Maria Stewart ( fl. 1830s)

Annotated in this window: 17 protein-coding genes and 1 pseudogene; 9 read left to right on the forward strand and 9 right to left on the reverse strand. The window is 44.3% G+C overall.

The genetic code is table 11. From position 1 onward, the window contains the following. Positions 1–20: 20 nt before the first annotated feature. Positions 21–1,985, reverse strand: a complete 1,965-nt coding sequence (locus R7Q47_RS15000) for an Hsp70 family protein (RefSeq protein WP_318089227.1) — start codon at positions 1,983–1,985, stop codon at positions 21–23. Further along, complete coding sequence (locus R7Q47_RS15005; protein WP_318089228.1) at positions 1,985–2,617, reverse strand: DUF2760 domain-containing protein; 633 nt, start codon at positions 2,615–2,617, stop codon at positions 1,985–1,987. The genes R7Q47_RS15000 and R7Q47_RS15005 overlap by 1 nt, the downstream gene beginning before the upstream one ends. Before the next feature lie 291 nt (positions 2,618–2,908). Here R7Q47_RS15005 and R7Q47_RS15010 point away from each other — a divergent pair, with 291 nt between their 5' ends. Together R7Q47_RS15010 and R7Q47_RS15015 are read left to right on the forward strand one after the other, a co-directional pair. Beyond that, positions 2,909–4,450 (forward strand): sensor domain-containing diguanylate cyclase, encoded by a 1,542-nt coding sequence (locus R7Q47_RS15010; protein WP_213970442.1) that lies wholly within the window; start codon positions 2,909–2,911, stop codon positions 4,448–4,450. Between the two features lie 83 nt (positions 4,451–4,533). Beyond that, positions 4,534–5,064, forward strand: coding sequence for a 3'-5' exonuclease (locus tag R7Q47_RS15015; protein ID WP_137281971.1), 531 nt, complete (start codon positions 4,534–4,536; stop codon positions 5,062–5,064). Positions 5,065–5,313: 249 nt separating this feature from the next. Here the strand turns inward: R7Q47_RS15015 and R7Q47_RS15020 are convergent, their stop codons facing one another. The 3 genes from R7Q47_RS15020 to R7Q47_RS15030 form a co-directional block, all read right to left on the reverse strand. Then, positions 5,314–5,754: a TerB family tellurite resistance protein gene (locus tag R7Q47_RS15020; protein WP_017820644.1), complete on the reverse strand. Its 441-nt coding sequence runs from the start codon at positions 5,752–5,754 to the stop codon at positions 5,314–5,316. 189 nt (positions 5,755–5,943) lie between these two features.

In the early 1830s, Stewart initiated a lecture series in which she asked her people to work for the abolition of slavery and to take pride in their race and heritage. This marked the first time an American-born woman ever spoke publicly. Her public speaking precipitated such intense criticism that she was forced to retire from the lecture circuit. She devoted the remainder of her career to educational and church work, founding schools in Baltimore and Washington, organizing and teaching Sunday schools, and working as a matron in the Freedman's Hospital in Washington.